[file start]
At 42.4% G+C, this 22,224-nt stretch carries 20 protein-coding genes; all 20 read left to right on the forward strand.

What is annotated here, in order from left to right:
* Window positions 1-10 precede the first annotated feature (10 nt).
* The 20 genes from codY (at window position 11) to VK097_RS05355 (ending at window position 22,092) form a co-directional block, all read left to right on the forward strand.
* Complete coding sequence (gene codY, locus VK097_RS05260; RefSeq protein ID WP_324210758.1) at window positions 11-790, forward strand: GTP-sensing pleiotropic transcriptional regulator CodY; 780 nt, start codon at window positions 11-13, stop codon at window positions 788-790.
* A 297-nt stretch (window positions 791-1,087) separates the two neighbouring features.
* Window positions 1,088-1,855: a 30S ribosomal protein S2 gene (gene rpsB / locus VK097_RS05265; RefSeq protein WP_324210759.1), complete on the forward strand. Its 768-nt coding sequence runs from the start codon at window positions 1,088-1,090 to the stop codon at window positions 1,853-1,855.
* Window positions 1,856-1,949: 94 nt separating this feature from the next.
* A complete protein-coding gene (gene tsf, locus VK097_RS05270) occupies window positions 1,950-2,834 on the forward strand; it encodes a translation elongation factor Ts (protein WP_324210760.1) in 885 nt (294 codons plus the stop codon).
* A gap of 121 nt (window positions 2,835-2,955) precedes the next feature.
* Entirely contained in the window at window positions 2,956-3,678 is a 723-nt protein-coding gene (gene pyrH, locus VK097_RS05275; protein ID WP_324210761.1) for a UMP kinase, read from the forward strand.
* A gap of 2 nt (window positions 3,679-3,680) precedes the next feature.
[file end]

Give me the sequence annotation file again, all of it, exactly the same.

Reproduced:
At 42.4% G+C, this 22,224-nt stretch carries 20 protein-coding genes; all 20 read left to right on the forward strand.

What is annotated here, in order from left to right:
* Window positions 1-10 precede the first annotated feature (10 nt).
* The 20 genes from codY (at window position 11) to VK097_RS05355 (ending at window position 22,092) form a co-directional block, all read left to right on the forward strand.
* Complete coding sequence (gene codY, locus VK097_RS05260; RefSeq protein ID WP_324210758.1) at window positions 11-790, forward strand: GTP-sensing pleiotropic transcriptional regulator CodY; 780 nt, start codon at window positions 11-13, stop codon at window positions 788-790.
* A 297-nt stretch (window positions 791-1,087) separates the two neighbouring features.
* Window positions 1,088-1,855: a 30S ribosomal protein S2 gene (gene rpsB / locus VK097_RS05265; RefSeq protein WP_324210759.1), complete on the forward strand. Its 768-nt coding sequence runs from the start codon at window positions 1,088-1,090 to the stop codon at window positions 1,853-1,855.
* Window positions 1,856-1,949: 94 nt separating this feature from the next.
* A complete protein-coding gene (gene tsf, locus VK097_RS05270) occupies window positions 1,950-2,834 on the forward strand; it encodes a translation elongation factor Ts (protein WP_324210760.1) in 885 nt (294 codons plus the stop codon).
* A gap of 121 nt (window positions 2,835-2,955) precedes the next feature.
* Entirely contained in the window at window positions 2,956-3,678 is a 723-nt protein-coding gene (gene pyrH, locus VK097_RS05275; protein ID WP_324210761.1) for a UMP kinase, read from the forward strand.
* A gap of 2 nt (window positions 3,679-3,680) precedes the next feature.